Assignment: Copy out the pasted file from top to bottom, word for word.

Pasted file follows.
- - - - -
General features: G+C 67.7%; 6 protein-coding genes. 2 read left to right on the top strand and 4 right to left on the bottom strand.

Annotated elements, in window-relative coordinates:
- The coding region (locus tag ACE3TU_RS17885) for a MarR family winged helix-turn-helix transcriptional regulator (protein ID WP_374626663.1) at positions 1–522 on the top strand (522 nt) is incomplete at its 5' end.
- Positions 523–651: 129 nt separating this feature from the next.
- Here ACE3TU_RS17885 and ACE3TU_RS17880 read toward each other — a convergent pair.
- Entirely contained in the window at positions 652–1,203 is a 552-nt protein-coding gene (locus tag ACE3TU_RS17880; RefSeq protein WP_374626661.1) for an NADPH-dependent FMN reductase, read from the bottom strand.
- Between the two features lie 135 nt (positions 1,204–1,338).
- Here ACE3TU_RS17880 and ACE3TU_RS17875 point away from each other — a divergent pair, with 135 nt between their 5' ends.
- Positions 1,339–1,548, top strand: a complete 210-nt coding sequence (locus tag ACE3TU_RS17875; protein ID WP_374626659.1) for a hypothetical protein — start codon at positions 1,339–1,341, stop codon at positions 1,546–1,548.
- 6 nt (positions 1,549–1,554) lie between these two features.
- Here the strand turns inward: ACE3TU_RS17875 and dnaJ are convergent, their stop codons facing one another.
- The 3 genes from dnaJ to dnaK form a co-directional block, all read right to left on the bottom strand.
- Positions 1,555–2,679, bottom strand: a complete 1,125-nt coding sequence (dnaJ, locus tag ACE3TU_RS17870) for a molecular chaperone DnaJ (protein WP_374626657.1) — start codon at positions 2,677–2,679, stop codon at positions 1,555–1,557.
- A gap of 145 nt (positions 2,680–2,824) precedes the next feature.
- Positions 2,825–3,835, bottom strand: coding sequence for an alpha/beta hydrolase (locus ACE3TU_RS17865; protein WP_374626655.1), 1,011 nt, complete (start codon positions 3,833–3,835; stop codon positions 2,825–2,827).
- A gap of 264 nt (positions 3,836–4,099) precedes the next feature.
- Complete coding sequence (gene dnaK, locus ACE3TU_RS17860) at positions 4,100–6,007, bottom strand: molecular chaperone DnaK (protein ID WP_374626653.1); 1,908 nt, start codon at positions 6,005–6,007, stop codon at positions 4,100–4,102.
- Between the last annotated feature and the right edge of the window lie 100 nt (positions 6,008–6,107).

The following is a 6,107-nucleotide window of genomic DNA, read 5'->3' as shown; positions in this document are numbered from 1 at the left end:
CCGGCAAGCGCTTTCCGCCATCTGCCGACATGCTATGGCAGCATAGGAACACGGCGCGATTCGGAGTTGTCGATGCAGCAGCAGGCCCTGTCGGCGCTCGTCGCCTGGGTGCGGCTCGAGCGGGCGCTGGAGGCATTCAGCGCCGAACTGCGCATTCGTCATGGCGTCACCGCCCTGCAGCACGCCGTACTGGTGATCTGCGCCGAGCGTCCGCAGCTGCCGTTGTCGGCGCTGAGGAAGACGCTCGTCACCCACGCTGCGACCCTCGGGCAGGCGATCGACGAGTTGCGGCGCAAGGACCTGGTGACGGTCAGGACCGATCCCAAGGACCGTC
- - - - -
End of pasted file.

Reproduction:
General features: G+C 67.7%; 6 protein-coding genes. 2 read left to right on the top strand and 4 right to left on the bottom strand.

Annotated elements, in window-relative coordinates:
- The coding region (locus tag ACE3TU_RS17885) for a MarR family winged helix-turn-helix transcriptional regulator (protein ID WP_374626663.1) at positions 1–522 on the top strand (522 nt) is incomplete at its 5' end.
- Positions 523–651: 129 nt separating this feature from the next.
- Here ACE3TU_RS17885 and ACE3TU_RS17880 read toward each other — a convergent pair.
- Entirely contained in the window at positions 652–1,203 is a 552-nt protein-coding gene (locus tag ACE3TU_RS17880; RefSeq protein WP_374626661.1) for an NADPH-dependent FMN reductase, read from the bottom strand.
- Between the two features lie 135 nt (positions 1,204–1,338).
- Here ACE3TU_RS17880 and ACE3TU_RS17875 point away from each other — a divergent pair, with 135 nt between their 5' ends.
- Positions 1,339–1,548, top strand: a complete 210-nt coding sequence (locus tag ACE3TU_RS17875; protein ID WP_374626659.1) for a hypothetical protein — start codon at positions 1,339–1,341, stop codon at positions 1,546–1,548.
- 6 nt (positions 1,549–1,554) lie between these two features.
- Here the strand turns inward: ACE3TU_RS17875 and dnaJ are convergent, their stop codons facing one another.
- The 3 genes from dnaJ to dnaK form a co-directional block, all read right to left on the bottom strand.
- Positions 1,555–2,679, bottom strand: a complete 1,125-nt coding sequence (dnaJ, locus tag ACE3TU_RS17870) for a molecular chaperone DnaJ (protein WP_374626657.1) — start codon at positions 2,677–2,679, stop codon at positions 1,555–1,557.
- A gap of 145 nt (positions 2,680–2,824) precedes the next feature.
- Positions 2,825–3,835, bottom strand: coding sequence for an alpha/beta hydrolase (locus ACE3TU_RS17865; protein WP_374626655.1), 1,011 nt, complete (start codon positions 3,833–3,835; stop codon positions 2,825–2,827).
- A gap of 264 nt (positions 3,836–4,099) precedes the next feature.
- Complete coding sequence (gene dnaK, locus ACE3TU_RS17860) at positions 4,100–6,007, bottom strand: molecular chaperone DnaK (protein ID WP_374626653.1); 1,908 nt, start codon at positions 6,005–6,007, stop codon at positions 4,100–4,102.
- Between the last annotated feature and the right edge of the window lie 100 nt (positions 6,008–6,107).

The following is a 6,107-nucleotide window of genomic DNA, read 5'->3' as shown; positions in this document are numbered from 1 at the left end:
CCGGCAAGCGCTTTCCGCCATCTGCCGACATGCTATGGCAGCATAGGAACACGGCGCGATTCGGAGTTGTCGATGCAGCAGCAGGCCCTGTCGGCGCTCGTCGCCTGGGTGCGGCTCGAGCGGGCGCTGGAGGCATTCAGCGCCGAACTGCGCATTCGTCATGGCGTCACCGCCCTGCAGCACGCCGTACTGGTGATCTGCGCCGAGCGTCCGCAGCTGCCGTTGTCGGCGCTGAGGAAGACGCTCGTCACCCACGCTGCGACCCTCGGGCAGGCGATCGACGAGTTGCGGCGCAAGGACCTGGTGACGGTCAGGACCGATCCCAAGGACCGTC